Home     Writings     Recent Sermons     All Sermons

Rev. Dr. Paul Haidostian earned a BA in psychology from Haigazian University, a M.Div. from the Near East School of Theology, and Th.M. and Ph.D. degrees in Pastoral Theology from Princeton Theological Seminary.  At the time of this posting, Rev. Dr. Haidostian is the President of Haigazian University and the Chairman of the Central Committee of the Union of the Armenian Evangelical Churches of the Near East. The article below was published in the newsletter of the Armenian Evangelical Church of New York, April 1992. It was translated from Armenian by Rev. L. Nishan Bakalian.

Transport Me From The Past to The Future
Rev. Dr. Paul Haidostian

Yesterday at noon a non-Armenian asked me: “What is the Armenian Question?” Strangely, I found myself incapable of giving a satisfactory answer. Four years ago I could have explained the Armenian Question with much greater certainty, but the recent events in Armenia have had a dizzying affect on us as regards our view of our own history and our ongoing struggle.

I ask myself, what is the Armenian Question today? Is it the massacres begun in 1915, is it the struggle to liberate Artsakh, is it the complete realization of freedom for the Armenian Republic, or is it something else? We have heard the painful stories of the Genocide told in such descriptive detail from our elders, and we, in turn, have retold those stories to others so often, moving both speaker and listener to tears, that it is difficult for us to accept that the Armenian Question does not mean the Genocide and the deportations.

How can we expect that the wound in our hearts be forgotten before it is healed? Or that a new page be turned before the previous page—on Cilicia—is even read? Before it has heard our prior history, the world is hearing the new; before talking about solving the old problems, it is discussing the new.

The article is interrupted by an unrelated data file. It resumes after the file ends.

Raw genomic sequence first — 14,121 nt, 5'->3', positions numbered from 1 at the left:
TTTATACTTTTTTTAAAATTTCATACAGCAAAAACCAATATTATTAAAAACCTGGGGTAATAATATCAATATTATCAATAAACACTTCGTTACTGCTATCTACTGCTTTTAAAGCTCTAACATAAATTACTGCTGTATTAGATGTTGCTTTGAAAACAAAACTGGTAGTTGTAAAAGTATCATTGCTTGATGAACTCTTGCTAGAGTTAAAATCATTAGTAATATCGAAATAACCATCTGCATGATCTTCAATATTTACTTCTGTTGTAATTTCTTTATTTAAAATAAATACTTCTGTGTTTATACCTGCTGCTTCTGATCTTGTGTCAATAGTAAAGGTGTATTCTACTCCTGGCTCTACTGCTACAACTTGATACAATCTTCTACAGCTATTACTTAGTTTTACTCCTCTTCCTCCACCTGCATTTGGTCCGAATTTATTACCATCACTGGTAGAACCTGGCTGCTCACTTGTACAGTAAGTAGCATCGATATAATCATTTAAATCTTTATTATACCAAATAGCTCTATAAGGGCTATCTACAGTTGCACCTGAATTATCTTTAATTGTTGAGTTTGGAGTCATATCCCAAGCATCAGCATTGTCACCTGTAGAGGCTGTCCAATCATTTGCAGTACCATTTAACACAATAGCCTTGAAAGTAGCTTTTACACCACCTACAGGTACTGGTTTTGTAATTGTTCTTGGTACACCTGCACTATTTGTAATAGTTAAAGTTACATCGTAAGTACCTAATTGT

I want to tell the world, “First let’s solve the question of Cilicia, then work on the Artsakh problem.” I know, however, that no one will hear.

World history and Armenian history will not stand still because I tell them to. Political conditions are fluid, and the past is fleeting; therefore he who wants be part of the future must keep pace with the changes in world history. The struggle is not between the old and the new; rather between my head and my heart. Mentally I am ready to put the past aside and move forward, but my emotions are woven so intricately into the past that I cannot calmly turn my attention to the new.

Amid this struggle, Armenian such as I look for a divine message. Which is more pleasing to God—to ignore the unsettled scores and pains of the past in order to meet the future? Or to cling to the past and to history, and put the resolution of past injustices above all else?

Peace of mind and heart comes to the believer from the realization that in every situation and in every time and place, God is present. He understands the believer’s feelings and struggles, and he gives him his guidance. Whether or not we accept it, God was with us in the past, and he will lead us in the future.

The past is part of our lives and makeup; it is impossible to separate ourselves from it. But we also want justice to be served in our national life as we participate in the dreams of a free Armenia and a renewed diaspora, and as we wait... We offer the hesitant and uncertain words of Moses to God, saying, “If your presence will not go with us do not carry us up from here” (Exod. 33:15); keep us in the past. Yet perhaps the past and the future, seen through the eyes of God, are not all that separate from each other.

So together let us pray that God make us respectful towards the past, sober in the present, and full of faith regarding the future, and amid this confusion say with certainty, “God will lead us even in unfamiliar paths.” Praise be to God, and bon voyage!